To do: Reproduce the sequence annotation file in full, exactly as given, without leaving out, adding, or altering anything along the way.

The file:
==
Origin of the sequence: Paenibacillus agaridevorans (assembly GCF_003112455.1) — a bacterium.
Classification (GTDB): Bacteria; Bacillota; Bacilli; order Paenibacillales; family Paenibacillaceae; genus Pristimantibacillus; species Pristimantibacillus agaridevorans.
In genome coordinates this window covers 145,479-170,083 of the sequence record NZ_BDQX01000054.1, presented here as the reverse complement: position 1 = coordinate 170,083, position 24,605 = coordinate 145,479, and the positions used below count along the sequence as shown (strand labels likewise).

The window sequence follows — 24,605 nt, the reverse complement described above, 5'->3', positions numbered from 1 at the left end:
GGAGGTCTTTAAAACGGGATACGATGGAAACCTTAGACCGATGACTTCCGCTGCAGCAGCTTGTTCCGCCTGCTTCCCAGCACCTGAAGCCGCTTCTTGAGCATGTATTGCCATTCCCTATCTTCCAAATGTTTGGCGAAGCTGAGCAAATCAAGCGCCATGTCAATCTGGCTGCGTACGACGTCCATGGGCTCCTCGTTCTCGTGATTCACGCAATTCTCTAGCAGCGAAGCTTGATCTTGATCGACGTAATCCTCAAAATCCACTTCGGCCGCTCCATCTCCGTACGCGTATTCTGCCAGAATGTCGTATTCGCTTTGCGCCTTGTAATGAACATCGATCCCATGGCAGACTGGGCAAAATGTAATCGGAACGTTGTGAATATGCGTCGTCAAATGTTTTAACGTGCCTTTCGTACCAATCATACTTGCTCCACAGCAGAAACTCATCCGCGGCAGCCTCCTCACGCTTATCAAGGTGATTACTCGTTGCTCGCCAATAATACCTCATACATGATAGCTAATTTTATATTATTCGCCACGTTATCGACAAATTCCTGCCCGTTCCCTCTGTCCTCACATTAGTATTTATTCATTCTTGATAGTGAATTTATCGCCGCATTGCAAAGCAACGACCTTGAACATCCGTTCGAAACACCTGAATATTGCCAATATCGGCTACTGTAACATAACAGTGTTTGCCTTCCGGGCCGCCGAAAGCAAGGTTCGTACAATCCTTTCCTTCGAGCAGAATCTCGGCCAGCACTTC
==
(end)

Origin of the sequence: Paenibacillus agaridevorans (assembly GCF_003112455.1) — a bacterium.
Classification (GTDB): Bacteria; Bacillota; Bacilli; order Paenibacillales; family Paenibacillaceae; genus Pristimantibacillus; species Pristimantibacillus agaridevorans.
In genome coordinates this window covers 145,479-170,083 of the sequence record NZ_BDQX01000054.1, presented here as the reverse complement: position 1 = coordinate 170,083, position 24,605 = coordinate 145,479, and the positions used below count along the sequence as shown (strand labels likewise).

The window sequence follows — 24,605 nt, the reverse complement described above, 5'->3', positions numbered from 1 at the left end:
GGAGGTCTTTAAAACGGGATACGATGGAAACCTTAGACCGATGACTTCCGCTGCAGCAGCTTGTTCCGCCTGCTTCCCAGCACCTGAAGCCGCTTCTTGAGCATGTATTGCCATTCCCTATCTTCCAAATGTTTGGCGAAGCTGAGCAAATCAAGCGCCATGTCAATCTGGCTGCGTACGACGTCCATGGGCTCCTCGTTCTCGTGATTCACGCAATTCTCTAGCAGCGAAGCTTGATCTTGATCGACGTAATCCTCAAAATCCACTTCGGCCGCTCCATCTCCGTACGCGTATTCTGCCAGAATGTCGTATTCGCTTTGCGCCTTGTAATGAACATCGATCCCATGGCAGACTGGGCAAAATGTAATCGGAACGTTGTGAATATGCGTCGTCAAATGTTTTAACGTGCCTTTCGTACCAATCATACTTGCTCCACAGCAGAAACTCATCCGCGGCAGCCTCCTCACGCTTATCAAGGTGATTACTCGTTGCTCGCCAATAATACCTCATACATGATAGCTAATTTTATATTATTCGCCACGTTATCGACAAATTCCTGCCCGTTCCCTCTGTCCTCACATTAGTATTTATTCATTCTTGATAGTGAATTTATCGCCGCATTGCAAAGCAACGACCTTGAACATCCGTTCGAAACACCTGAATATTGCCAATATCGGCTACTGTAACATAACAGTGTTTGCCTTCCGGGCCGCCGAAAGCAAGGTTCGTACAATCCTTTCCTTCGAGCAGAATCTCGGCCAGCACTTC